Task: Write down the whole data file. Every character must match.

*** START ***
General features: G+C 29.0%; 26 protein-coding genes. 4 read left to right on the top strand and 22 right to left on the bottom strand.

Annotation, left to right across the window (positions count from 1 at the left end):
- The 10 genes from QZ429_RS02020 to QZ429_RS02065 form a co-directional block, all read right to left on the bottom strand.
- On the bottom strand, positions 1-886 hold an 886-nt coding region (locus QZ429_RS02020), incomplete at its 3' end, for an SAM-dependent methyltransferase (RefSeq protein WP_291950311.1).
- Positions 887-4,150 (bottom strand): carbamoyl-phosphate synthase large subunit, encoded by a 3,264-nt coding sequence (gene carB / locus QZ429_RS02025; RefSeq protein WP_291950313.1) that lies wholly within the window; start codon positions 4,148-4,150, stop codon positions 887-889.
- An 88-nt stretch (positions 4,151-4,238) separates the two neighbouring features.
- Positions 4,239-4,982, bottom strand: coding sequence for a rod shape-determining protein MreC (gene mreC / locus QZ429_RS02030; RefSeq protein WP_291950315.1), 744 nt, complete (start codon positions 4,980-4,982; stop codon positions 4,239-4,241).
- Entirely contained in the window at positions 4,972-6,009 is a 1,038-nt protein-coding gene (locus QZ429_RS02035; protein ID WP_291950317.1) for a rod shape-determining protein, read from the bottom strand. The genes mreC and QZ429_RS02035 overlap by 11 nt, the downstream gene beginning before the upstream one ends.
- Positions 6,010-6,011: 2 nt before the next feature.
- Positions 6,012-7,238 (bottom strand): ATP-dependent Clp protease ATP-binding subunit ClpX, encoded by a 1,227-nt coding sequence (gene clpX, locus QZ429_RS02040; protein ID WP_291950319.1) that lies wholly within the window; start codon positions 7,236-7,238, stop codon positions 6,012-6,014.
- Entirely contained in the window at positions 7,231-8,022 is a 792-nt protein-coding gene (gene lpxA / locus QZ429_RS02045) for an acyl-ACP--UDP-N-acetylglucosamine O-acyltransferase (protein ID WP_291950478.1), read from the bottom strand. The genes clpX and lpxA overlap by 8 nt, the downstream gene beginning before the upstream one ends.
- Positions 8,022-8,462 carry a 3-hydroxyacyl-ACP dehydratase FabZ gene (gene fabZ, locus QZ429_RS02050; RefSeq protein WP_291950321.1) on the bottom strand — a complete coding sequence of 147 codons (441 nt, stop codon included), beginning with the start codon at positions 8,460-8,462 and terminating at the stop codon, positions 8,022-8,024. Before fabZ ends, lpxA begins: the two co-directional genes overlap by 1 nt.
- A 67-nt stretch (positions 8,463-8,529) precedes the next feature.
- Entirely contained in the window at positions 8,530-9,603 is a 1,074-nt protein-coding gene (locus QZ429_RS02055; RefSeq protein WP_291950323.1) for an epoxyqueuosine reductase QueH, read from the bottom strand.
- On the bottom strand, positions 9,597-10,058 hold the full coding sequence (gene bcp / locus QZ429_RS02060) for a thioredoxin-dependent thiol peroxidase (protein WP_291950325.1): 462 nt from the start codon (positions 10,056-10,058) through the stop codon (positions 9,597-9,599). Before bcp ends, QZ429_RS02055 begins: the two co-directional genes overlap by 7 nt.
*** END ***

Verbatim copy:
General features: G+C 29.0%; 26 protein-coding genes. 4 read left to right on the top strand and 22 right to left on the bottom strand.

Annotation, left to right across the window (positions count from 1 at the left end):
- The 10 genes from QZ429_RS02020 to QZ429_RS02065 form a co-directional block, all read right to left on the bottom strand.
- On the bottom strand, positions 1-886 hold an 886-nt coding region (locus QZ429_RS02020), incomplete at its 3' end, for an SAM-dependent methyltransferase (RefSeq protein WP_291950311.1).
- Positions 887-4,150 (bottom strand): carbamoyl-phosphate synthase large subunit, encoded by a 3,264-nt coding sequence (gene carB / locus QZ429_RS02025; RefSeq protein WP_291950313.1) that lies wholly within the window; start codon positions 4,148-4,150, stop codon positions 887-889.
- An 88-nt stretch (positions 4,151-4,238) separates the two neighbouring features.
- Positions 4,239-4,982, bottom strand: coding sequence for a rod shape-determining protein MreC (gene mreC / locus QZ429_RS02030; RefSeq protein WP_291950315.1), 744 nt, complete (start codon positions 4,980-4,982; stop codon positions 4,239-4,241).
- Entirely contained in the window at positions 4,972-6,009 is a 1,038-nt protein-coding gene (locus QZ429_RS02035; protein ID WP_291950317.1) for a rod shape-determining protein, read from the bottom strand. The genes mreC and QZ429_RS02035 overlap by 11 nt, the downstream gene beginning before the upstream one ends.
- Positions 6,010-6,011: 2 nt before the next feature.
- Positions 6,012-7,238 (bottom strand): ATP-dependent Clp protease ATP-binding subunit ClpX, encoded by a 1,227-nt coding sequence (gene clpX, locus QZ429_RS02040; protein ID WP_291950319.1) that lies wholly within the window; start codon positions 7,236-7,238, stop codon positions 6,012-6,014.
- Entirely contained in the window at positions 7,231-8,022 is a 792-nt protein-coding gene (gene lpxA / locus QZ429_RS02045) for an acyl-ACP--UDP-N-acetylglucosamine O-acyltransferase (protein ID WP_291950478.1), read from the bottom strand. The genes clpX and lpxA overlap by 8 nt, the downstream gene beginning before the upstream one ends.
- Positions 8,022-8,462 carry a 3-hydroxyacyl-ACP dehydratase FabZ gene (gene fabZ, locus QZ429_RS02050; RefSeq protein WP_291950321.1) on the bottom strand — a complete coding sequence of 147 codons (441 nt, stop codon included), beginning with the start codon at positions 8,460-8,462 and terminating at the stop codon, positions 8,022-8,024. Before fabZ ends, lpxA begins: the two co-directional genes overlap by 1 nt.
- A 67-nt stretch (positions 8,463-8,529) precedes the next feature.
- Entirely contained in the window at positions 8,530-9,603 is a 1,074-nt protein-coding gene (locus QZ429_RS02055; RefSeq protein WP_291950323.1) for an epoxyqueuosine reductase QueH, read from the bottom strand.
- On the bottom strand, positions 9,597-10,058 hold the full coding sequence (gene bcp / locus QZ429_RS02060) for a thioredoxin-dependent thiol peroxidase (protein WP_291950325.1): 462 nt from the start codon (positions 10,056-10,058) through the stop codon (positions 9,597-9,599). Before bcp ends, QZ429_RS02055 begins: the two co-directional genes overlap by 7 nt.